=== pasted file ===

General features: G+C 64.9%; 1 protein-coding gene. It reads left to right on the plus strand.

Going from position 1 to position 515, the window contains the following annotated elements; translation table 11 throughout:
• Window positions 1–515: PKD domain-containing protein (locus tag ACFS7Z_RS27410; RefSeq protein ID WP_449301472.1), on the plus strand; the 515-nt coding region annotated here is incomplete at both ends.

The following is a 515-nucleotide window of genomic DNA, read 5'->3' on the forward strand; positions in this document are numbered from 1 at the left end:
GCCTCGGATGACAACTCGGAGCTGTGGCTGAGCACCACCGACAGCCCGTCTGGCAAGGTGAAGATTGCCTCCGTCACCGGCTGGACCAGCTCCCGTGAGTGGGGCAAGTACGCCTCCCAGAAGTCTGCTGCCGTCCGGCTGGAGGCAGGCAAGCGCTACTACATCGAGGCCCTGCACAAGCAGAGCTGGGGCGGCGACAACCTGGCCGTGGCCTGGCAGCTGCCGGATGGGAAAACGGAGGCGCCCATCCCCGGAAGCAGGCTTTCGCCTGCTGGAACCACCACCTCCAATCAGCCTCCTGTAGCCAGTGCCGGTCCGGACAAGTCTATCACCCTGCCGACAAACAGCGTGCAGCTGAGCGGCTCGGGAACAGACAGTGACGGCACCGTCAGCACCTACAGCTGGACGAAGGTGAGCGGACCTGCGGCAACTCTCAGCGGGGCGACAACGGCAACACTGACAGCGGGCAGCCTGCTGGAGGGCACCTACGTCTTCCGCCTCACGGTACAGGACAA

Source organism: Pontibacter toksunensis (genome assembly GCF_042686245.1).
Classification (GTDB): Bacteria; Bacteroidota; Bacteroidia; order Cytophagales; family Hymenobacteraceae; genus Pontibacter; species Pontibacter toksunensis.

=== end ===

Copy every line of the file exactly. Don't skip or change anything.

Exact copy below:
General features: G+C 64.9%; 1 protein-coding gene. It reads left to right on the plus strand.

Going from position 1 to position 515, the window contains the following annotated elements; translation table 11 throughout:
• Window positions 1–515: PKD domain-containing protein (locus tag ACFS7Z_RS27410; RefSeq protein ID WP_449301472.1), on the plus strand; the 515-nt coding region annotated here is incomplete at both ends.

The following is a 515-nucleotide window of genomic DNA, read 5'->3' on the forward strand; positions in this document are numbered from 1 at the left end:
GCCTCGGATGACAACTCGGAGCTGTGGCTGAGCACCACCGACAGCCCGTCTGGCAAGGTGAAGATTGCCTCCGTCACCGGCTGGACCAGCTCCCGTGAGTGGGGCAAGTACGCCTCCCAGAAGTCTGCTGCCGTCCGGCTGGAGGCAGGCAAGCGCTACTACATCGAGGCCCTGCACAAGCAGAGCTGGGGCGGCGACAACCTGGCCGTGGCCTGGCAGCTGCCGGATGGGAAAACGGAGGCGCCCATCCCCGGAAGCAGGCTTTCGCCTGCTGGAACCACCACCTCCAATCAGCCTCCTGTAGCCAGTGCCGGTCCGGACAAGTCTATCACCCTGCCGACAAACAGCGTGCAGCTGAGCGGCTCGGGAACAGACAGTGACGGCACCGTCAGCACCTACAGCTGGACGAAGGTGAGCGGACCTGCGGCAACTCTCAGCGGGGCGACAACGGCAACACTGACAGCGGGCAGCCTGCTGGAGGGCACCTACGTCTTCCGCCTCACGGTACAGGACAA

Source organism: Pontibacter toksunensis (genome assembly GCF_042686245.1).
Classification (GTDB): Bacteria; Bacteroidota; Bacteroidia; order Cytophagales; family Hymenobacteraceae; genus Pontibacter; species Pontibacter toksunensis.